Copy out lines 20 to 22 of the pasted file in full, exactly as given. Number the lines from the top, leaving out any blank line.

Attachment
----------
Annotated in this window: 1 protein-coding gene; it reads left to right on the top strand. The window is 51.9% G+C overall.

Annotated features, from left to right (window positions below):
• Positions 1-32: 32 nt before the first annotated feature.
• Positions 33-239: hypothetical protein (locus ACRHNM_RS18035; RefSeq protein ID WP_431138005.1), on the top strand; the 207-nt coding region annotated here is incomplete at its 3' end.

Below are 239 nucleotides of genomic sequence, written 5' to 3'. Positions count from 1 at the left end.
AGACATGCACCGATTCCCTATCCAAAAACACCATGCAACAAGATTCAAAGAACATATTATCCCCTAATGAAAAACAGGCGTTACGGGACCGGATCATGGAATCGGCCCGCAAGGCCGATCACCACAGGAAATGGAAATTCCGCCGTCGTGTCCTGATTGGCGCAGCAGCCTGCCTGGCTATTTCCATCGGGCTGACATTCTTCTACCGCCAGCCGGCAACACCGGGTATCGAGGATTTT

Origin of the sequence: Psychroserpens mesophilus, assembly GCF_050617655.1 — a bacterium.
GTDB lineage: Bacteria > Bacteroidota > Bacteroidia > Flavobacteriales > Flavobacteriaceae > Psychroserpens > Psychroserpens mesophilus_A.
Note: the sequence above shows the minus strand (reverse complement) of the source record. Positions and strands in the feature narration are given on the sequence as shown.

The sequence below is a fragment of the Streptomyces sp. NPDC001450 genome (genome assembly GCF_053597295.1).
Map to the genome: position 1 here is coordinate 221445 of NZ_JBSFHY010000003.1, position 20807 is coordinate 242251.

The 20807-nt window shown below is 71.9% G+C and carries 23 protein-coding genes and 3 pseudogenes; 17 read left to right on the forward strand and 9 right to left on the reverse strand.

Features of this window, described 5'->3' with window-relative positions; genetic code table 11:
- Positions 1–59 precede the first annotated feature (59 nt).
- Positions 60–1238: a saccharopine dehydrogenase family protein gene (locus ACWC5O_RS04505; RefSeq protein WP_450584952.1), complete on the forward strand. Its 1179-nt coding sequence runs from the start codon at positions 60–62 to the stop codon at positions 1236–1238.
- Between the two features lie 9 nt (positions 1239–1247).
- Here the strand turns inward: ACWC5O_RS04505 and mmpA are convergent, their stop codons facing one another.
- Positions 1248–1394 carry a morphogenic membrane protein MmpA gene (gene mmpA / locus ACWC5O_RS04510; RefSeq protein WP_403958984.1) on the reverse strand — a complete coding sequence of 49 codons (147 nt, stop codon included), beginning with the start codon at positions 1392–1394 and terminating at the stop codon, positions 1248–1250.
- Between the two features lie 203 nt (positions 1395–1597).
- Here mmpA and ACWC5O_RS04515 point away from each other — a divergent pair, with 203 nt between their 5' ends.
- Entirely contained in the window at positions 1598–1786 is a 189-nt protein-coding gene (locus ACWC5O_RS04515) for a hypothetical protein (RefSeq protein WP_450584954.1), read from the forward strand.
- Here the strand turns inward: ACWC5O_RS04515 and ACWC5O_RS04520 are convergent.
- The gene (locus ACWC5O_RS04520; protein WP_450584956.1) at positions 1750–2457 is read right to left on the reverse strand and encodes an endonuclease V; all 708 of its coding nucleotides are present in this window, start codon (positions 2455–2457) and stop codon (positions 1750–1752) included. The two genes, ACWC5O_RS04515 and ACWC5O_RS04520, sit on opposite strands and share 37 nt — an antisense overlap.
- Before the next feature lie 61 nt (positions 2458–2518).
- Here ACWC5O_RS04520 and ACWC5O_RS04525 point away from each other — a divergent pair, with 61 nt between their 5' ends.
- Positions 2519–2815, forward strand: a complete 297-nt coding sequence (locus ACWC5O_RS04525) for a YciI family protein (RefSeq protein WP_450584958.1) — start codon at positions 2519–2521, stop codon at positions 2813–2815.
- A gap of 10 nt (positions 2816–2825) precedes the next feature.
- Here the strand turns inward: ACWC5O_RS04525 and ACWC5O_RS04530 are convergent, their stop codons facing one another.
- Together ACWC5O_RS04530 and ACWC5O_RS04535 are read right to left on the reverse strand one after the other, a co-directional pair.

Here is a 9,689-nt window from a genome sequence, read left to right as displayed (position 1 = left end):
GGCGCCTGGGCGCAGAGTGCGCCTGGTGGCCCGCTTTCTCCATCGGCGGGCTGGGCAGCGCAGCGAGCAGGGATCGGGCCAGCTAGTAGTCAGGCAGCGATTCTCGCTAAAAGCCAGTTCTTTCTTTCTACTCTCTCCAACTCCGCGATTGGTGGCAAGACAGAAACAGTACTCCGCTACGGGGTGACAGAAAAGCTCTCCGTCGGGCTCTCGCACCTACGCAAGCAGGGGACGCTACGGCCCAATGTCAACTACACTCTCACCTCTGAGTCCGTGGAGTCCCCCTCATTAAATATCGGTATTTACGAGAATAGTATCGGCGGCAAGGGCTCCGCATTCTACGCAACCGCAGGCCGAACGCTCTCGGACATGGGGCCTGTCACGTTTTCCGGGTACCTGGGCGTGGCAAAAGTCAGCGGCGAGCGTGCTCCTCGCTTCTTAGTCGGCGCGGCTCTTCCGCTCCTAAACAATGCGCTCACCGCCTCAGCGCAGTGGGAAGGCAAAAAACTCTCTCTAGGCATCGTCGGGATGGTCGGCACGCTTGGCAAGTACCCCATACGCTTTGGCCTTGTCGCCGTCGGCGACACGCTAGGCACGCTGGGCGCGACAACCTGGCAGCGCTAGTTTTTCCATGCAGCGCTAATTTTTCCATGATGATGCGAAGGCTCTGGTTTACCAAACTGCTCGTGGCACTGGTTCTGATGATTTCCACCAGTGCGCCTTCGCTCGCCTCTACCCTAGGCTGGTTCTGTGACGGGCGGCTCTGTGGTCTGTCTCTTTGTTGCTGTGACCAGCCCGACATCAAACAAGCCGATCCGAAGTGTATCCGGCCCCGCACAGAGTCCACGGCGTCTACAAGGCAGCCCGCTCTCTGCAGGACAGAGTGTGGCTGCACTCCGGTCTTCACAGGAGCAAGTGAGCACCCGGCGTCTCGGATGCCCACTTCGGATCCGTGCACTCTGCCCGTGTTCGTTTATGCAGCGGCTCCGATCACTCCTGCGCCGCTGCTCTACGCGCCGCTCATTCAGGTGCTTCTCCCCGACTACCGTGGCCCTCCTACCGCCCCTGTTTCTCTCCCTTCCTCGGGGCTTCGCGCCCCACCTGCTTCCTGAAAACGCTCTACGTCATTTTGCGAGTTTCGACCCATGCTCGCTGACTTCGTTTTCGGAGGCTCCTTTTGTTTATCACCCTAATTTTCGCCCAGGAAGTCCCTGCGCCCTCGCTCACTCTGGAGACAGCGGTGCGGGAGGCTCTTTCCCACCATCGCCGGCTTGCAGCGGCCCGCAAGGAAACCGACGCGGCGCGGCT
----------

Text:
- Here mmpA and ACWC5O_RS04515 point away from each other — a divergent pair, with 203 nt between their 5' ends.
- Entirely contained in the window at positions 1598–1786 is a 189-nt protein-coding gene (locus ACWC5O_RS04515) for a hypothetical protein (RefSeq protein WP_450584954.1), read from the forward strand.
- Here the strand turns inward: ACWC5O_RS04515 and ACWC5O_RS04520 are convergent.